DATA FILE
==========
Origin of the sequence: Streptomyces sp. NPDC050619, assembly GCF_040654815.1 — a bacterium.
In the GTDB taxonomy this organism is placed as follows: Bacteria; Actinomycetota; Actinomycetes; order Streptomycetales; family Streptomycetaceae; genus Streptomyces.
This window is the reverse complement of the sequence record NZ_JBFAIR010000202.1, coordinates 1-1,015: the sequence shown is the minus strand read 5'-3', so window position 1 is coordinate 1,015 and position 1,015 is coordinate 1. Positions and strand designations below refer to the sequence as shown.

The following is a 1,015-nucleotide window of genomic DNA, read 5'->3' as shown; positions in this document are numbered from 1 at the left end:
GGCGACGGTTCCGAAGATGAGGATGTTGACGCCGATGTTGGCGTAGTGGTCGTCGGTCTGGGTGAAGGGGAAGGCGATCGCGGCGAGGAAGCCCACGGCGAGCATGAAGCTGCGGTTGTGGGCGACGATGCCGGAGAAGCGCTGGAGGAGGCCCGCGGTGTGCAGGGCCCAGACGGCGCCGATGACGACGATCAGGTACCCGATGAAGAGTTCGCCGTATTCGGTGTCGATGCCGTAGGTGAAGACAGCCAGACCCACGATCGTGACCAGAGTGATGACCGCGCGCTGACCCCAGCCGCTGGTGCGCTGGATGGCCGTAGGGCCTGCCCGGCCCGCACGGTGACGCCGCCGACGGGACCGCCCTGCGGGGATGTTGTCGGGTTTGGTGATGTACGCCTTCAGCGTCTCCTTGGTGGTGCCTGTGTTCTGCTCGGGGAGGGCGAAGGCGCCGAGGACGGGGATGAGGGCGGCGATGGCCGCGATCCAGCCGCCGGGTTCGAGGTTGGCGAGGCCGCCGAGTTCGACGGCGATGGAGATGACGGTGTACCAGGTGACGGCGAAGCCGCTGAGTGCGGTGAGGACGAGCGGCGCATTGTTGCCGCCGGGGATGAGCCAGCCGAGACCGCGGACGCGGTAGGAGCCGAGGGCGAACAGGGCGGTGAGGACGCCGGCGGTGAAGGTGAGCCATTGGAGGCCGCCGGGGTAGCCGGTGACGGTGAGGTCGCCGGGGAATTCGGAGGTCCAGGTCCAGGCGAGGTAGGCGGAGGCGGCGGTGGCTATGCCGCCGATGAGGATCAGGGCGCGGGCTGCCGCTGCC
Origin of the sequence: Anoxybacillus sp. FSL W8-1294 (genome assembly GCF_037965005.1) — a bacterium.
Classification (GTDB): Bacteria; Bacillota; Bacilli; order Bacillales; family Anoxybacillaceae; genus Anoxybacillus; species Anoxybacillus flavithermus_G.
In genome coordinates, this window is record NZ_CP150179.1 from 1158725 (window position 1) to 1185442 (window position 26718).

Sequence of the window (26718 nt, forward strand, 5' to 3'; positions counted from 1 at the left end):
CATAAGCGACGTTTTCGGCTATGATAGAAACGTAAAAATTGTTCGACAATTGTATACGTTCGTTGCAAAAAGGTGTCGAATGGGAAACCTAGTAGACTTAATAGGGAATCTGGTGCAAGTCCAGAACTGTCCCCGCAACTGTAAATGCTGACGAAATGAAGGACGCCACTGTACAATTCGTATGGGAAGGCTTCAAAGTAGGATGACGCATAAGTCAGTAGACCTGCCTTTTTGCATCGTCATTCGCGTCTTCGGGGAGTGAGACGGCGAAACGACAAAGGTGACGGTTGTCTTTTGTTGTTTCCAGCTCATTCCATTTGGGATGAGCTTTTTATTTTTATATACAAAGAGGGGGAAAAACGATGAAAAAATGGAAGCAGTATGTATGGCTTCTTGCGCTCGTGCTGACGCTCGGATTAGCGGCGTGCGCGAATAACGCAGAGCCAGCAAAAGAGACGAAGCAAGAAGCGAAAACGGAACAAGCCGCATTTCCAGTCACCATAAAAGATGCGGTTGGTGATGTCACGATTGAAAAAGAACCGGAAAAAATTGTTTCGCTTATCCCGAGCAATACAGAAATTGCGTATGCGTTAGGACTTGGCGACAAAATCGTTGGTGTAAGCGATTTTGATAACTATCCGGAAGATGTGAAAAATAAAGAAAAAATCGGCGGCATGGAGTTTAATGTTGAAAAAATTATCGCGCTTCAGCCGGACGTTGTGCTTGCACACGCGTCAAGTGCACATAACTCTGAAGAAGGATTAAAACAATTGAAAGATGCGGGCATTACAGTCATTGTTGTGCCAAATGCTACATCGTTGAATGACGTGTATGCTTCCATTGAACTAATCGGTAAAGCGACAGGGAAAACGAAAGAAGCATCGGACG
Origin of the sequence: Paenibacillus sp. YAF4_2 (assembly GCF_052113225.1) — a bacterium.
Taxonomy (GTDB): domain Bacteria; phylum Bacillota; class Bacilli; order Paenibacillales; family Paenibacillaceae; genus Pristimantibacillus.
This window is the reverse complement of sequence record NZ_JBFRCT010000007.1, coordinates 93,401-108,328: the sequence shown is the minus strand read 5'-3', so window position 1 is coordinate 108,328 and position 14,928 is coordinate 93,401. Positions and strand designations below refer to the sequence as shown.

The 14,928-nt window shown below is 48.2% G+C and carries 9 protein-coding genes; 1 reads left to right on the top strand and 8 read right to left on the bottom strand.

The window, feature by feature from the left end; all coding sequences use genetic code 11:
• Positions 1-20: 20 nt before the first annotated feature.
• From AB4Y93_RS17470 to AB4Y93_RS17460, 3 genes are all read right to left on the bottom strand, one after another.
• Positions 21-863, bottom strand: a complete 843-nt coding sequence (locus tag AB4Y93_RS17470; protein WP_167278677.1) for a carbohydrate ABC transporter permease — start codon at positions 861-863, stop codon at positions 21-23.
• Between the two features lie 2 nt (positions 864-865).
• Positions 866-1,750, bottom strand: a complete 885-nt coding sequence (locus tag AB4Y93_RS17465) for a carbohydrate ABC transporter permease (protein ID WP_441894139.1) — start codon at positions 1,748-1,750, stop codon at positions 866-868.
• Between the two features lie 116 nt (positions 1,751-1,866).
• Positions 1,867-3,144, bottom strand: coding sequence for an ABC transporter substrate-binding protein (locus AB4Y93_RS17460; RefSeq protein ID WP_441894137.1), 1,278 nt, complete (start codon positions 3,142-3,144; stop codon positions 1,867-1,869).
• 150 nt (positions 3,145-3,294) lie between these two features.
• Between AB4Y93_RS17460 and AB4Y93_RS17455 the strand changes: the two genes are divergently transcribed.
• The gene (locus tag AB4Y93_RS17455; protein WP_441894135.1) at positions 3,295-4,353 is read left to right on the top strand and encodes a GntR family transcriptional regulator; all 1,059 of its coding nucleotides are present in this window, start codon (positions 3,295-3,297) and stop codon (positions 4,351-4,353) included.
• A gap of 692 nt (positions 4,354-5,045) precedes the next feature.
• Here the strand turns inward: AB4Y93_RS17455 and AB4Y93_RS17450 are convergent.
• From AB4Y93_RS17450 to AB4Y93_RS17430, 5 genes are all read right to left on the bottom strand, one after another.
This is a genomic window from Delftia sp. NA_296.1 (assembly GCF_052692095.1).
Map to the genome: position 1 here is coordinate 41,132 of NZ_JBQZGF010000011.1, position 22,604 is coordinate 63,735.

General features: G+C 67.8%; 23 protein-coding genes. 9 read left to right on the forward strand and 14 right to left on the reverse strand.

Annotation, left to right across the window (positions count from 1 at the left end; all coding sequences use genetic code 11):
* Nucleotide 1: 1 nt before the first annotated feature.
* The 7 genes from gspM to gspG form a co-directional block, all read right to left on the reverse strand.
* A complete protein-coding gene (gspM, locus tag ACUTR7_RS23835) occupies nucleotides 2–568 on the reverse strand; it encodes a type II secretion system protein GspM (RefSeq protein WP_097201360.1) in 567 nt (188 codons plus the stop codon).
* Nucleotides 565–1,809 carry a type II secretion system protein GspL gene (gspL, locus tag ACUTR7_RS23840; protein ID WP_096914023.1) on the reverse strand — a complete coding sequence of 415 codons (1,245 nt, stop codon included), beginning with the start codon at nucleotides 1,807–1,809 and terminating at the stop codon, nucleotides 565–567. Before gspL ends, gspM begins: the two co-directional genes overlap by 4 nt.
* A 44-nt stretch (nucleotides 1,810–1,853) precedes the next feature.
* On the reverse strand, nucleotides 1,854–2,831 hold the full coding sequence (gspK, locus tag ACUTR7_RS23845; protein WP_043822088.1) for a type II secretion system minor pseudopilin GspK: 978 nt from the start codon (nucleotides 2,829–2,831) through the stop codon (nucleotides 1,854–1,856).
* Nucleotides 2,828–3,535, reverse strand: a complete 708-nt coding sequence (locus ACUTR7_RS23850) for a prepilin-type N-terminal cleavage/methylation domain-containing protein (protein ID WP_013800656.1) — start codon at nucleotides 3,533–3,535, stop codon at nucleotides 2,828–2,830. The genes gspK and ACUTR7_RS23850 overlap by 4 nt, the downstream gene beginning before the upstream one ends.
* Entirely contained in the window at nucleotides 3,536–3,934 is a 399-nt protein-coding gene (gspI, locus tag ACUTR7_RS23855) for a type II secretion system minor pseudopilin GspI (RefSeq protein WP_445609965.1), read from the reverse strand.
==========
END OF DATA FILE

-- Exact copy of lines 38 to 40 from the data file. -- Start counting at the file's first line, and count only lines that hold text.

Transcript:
* On the reverse strand, nucleotides 1,854–2,831 hold the full coding sequence (gspK, locus tag ACUTR7_RS23845; protein WP_043822088.1) for a type II secretion system minor pseudopilin GspK: 978 nt from the start codon (nucleotides 2,829–2,831) through the stop codon (nucleotides 1,854–1,856).
* Nucleotides 2,828–3,535, reverse strand: a complete 708-nt coding sequence (locus ACUTR7_RS23850) for a prepilin-type N-terminal cleavage/methylation domain-containing protein (protein ID WP_013800656.1) — start codon at nucleotides 3,533–3,535, stop codon at nucleotides 2,828–2,830. The genes gspK and ACUTR7_RS23850 overlap by 4 nt, the downstream gene beginning before the upstream one ends.
* Entirely contained in the window at nucleotides 3,536–3,934 is a 399-nt protein-coding gene (gspI, locus tag ACUTR7_RS23855) for a type II secretion system minor pseudopilin GspI (RefSeq protein WP_445609965.1), read from the reverse strand.